Another federal election is over, and a small nation in the South Pacific has experienced a bloodless regime change, though given the hysteria I've heard from some in the arts community, you'd think it was the end of the world. If our current government does not represent their interests, they should at least take comfort from the fact that it does not represent mine. If I had any say in such things, most of the sanctimonious windbags who rely on government grants would be doing real work for the disadvantaged sorts they pretend to represent. As an added benefit our galleries would contain less of the insipid mush that no-one really likes or gets.
Ah, how bitter I've become. It's time for a change of scene. I'm preparing for the next big trip by swapping the wheels for steel-capped boots, the helmet for a forage cap, and going on long urban hikes. The industrial zones offer a welcome change from yuppie bars, hipster cafes and hypersensitive aesthetes. I'll usually pack a camera, sketchbook, and whatever trashy paperback I've managed to pick up for free.
Creatively I've got a lot done, and I've been more focused too. My DA posts might suggest otherwise – they haven't been so frequent this year – but in the meantime I've completed 40 Feral Steel drawings. In the past I've usually photoshopped drawings as soon as they're done, but the Feral Steel project was always meant to be a series, and I felt it would be best to have the whole lot roughed out before I started colouring. This has also helped me to keep it thematically and visually coherent. My drawing improved over time, and some of my earlier ideas were abandoned or reworked. This series will showcase a much wider range of post-apocalyptic vehicles than I've covered previously. I've gone in for hard sci-fi, eschewing anti-gravity, mechs, etc. for real-world technology.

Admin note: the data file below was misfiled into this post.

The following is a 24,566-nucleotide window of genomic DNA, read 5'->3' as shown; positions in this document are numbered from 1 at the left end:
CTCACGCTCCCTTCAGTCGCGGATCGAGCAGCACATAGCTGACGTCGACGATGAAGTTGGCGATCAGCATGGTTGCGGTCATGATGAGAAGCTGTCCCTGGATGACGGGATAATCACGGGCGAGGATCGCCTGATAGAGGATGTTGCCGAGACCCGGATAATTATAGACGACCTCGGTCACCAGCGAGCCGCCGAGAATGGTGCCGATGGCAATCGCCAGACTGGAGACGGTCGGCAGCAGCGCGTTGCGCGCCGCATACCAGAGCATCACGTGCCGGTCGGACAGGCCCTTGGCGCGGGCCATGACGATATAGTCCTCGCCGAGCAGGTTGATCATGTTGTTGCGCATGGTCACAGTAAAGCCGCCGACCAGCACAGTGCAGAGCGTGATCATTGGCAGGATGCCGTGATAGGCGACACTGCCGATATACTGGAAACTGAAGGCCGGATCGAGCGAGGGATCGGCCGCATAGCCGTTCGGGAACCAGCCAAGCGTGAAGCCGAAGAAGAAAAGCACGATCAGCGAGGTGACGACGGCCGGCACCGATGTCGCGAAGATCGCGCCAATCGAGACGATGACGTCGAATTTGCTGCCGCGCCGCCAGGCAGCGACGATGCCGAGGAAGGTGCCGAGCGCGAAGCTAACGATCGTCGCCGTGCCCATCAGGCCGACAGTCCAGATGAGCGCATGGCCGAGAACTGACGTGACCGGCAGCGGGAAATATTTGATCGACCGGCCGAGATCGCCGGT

My recent work in Photoshop comes from a very different place. In some ways this has been a difficult year, and the In Extremis series has helped me deal with the worst. My more anti-social urges have been recast as grotesque but harmless figures with darkly comic backstories. I've found the creative process as beneficial as its end results.
My cultural spectrum's a bit broader too. I've discovered another dark ambient band called Midnight Syndicate, which slightly predates Nox Arcana and deals with very similar themes. Metal fans are better advised to try Fleshgod Apocalypse, the first Italian metal band to really strike a chord with me. The "Labyrinth" album provides just the right mix of emotional and technical excess – for me the palpable menace of "Minotaur" and dark grandeur of "Under Black Sails" are highlights.
Some books deserve a mention too, but I'll save it for another time.
Thanks for your interest,